For two days this week, Clyde Peterson was without electricity at his home on the north side of Mount Prospect after getting hit by storms Tuesday night.
Saturday at Arlington Park, Peterson and co-owner Tim Fella of Hawthorn Woods had a 3-year-old filly who was all charged up.
Our Lady In Red came on like a lightning bolt at the wire to edge front-running Cityrap by a neck to claim the $92,000 Purple Violet Stakes, one of six Illinois-bred stake races in the 12th annual Prairie State Festival.
"It was a nice way to end the week," said Peterson, who has owned horses since the mid-1990s.
Peterson met Fella, a Chicago native, while playing 16-inch softball at Majewski Athletic Complex in Mount Prospect in 1995. They formed the Last Call Racing Partnership.
Peterson got hooked on racing following his senior year at Prospect High School when he saw Secretariat run at Arlington Park in 1973.
"It never crossed my mind that one day I'd own a horse that would win a stakes race," said Peterson, who works in the distribution business.
"But I was intrigued by the sport ever since seeing Secretariat run that day. I started coming out to the races and then when I met Richie (his trainer Richard Scherer), I started dabbling in the business."
Fella works in the car-repair business.
Our Lady in Red was all business under jockey Julio Felix on Saturday.
Trainer Chris Block added 2 more wins -- both wire to wire -- in the Festival, giving him a record 19 in 12 years.
Block won the $89,200 White Oak Handicap with Shrewd Operator, who defended his championship with a 9-length triumph after a 10-month layoff.
The 7-year old gelding is owned by David, Patricia and Ryan Block of Philo.
Block notched his second triumph when Timothy Keeley's Peyote Patty, second in last year's Lincoln Heritage Handicap, returned to win this season's renewal over a turf course listed as "good." Keeley resides in Freeburg, Ill.
Still Rolling (Part II):
Christine Janks, seventh on Arlington's all-time leading trainer list but easily in second place among the leading Prairie State Festival trainers, arrived in Chicago early Saturday from her home in Gainesville, Fla.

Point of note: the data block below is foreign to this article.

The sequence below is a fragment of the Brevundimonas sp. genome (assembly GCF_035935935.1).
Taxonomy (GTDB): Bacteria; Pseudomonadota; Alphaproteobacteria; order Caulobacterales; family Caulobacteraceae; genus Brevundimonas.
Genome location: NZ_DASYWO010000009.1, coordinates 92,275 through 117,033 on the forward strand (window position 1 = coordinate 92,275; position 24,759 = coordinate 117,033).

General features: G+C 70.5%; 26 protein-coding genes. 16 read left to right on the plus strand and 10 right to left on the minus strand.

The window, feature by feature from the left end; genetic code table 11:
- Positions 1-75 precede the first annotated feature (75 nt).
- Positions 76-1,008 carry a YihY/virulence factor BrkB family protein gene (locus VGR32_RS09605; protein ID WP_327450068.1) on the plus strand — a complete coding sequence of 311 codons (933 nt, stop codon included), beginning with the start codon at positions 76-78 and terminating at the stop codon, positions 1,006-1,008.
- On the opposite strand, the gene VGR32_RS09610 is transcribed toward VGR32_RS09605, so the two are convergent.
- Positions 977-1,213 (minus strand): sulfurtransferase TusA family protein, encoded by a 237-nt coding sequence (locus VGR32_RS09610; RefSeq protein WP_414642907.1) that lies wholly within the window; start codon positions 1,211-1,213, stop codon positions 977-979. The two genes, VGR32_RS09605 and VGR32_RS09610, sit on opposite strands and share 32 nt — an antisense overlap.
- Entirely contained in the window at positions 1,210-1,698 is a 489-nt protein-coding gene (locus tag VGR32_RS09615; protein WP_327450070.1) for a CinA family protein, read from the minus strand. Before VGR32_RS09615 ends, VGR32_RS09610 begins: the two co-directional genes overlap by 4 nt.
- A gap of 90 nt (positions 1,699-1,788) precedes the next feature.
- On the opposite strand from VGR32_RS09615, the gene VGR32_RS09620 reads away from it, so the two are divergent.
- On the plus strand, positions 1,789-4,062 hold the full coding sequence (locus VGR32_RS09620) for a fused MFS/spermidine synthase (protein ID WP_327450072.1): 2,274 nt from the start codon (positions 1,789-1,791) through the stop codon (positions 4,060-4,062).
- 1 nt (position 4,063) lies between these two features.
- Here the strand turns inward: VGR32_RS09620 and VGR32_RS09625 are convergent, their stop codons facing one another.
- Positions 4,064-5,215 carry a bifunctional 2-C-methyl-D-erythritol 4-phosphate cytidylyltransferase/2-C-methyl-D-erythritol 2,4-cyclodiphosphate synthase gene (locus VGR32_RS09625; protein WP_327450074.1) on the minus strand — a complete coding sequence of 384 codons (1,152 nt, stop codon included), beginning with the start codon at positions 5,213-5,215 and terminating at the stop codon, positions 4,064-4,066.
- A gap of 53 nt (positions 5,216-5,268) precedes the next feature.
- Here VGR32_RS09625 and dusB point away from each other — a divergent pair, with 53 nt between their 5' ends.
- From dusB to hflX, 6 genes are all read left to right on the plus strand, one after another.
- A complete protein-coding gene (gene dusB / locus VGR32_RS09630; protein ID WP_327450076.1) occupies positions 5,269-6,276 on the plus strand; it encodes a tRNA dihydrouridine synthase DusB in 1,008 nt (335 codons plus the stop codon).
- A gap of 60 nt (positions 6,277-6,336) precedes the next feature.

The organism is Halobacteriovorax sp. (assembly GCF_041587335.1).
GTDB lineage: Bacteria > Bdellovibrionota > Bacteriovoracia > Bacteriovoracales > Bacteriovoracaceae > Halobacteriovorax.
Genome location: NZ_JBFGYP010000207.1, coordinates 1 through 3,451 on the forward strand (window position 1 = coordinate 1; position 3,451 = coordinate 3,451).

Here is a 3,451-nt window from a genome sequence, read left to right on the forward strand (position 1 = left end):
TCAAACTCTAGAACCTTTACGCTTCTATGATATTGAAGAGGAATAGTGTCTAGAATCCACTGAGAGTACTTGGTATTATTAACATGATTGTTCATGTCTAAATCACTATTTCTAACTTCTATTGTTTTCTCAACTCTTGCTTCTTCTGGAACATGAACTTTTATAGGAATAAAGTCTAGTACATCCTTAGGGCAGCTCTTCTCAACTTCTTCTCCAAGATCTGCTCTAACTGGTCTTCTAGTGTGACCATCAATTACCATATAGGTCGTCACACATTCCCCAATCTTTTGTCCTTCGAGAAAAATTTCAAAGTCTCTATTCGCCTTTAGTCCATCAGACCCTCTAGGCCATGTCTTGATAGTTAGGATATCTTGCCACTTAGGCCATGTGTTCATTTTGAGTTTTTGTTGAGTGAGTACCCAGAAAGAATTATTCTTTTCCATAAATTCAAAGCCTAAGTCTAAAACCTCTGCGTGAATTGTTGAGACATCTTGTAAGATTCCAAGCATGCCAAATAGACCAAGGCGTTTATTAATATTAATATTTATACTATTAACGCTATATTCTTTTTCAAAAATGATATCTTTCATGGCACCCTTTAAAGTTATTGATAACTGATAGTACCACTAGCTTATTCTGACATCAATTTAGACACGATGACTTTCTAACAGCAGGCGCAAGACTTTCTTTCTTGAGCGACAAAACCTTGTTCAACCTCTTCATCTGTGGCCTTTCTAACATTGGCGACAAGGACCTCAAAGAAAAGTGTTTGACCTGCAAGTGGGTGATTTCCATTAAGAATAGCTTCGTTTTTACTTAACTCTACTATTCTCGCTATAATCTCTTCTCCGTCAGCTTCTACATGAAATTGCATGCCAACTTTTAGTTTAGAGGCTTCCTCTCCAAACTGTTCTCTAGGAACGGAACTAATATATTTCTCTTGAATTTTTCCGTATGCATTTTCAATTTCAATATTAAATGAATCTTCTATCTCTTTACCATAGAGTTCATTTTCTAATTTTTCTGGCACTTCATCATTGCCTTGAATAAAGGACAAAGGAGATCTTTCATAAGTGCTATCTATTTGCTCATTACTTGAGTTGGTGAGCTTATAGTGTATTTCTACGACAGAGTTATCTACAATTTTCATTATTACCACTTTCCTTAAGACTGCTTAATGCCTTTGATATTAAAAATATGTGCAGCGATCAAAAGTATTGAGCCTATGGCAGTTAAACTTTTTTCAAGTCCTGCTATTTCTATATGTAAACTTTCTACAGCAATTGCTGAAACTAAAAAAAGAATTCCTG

She saddled Tazz to a front-running victory in the $90,100 Black Tie Affair.
It marked the seventh season that Janks, a graduate of Lake Forest Country Day and Lake Forest Academy, has saddled at least one winner in the Festival.
Former CBS-Channel 2 sportscaster Howard Sudberry, now the marketing director at Arlington Park, hosted a toast for each winning Festival team.
He also introduced a rotating special guest to honor each of the six champions.
That list included State Senator Terry Link of Waukegan, Palatine state representative Tom Morrison, Secretary of the State Jesse White, prominent Illinois horse owner Virginia Tarra, UIC men's basketball coach Howard Moore, and Bill Melton, former White Sox third baseman and current analyst for Comcast SportsNet White Sox broadcasts.
Link is the sponsor for the bill to authorize slot machines at Illinois racetracks.
"We need to get Illinois racing back," Link said. "If this gambling bill does it, I'll go out with a bang."
Longtime Illinois State legislator Bob Molaro and Arlington Park vice-president of legislative affairs Jim Stumpf were co-recipients of the first Karen Paulsen Award after Saturday's first race.
The Paulsen Award is presented by Galloping Out, the equine welfare branch of the Illinois Thoroughbred Horsemen's Association, and honors individuals who have shown "extraordinary diligence and effort" in improving the lot of retired Chicago based thoroughbreds.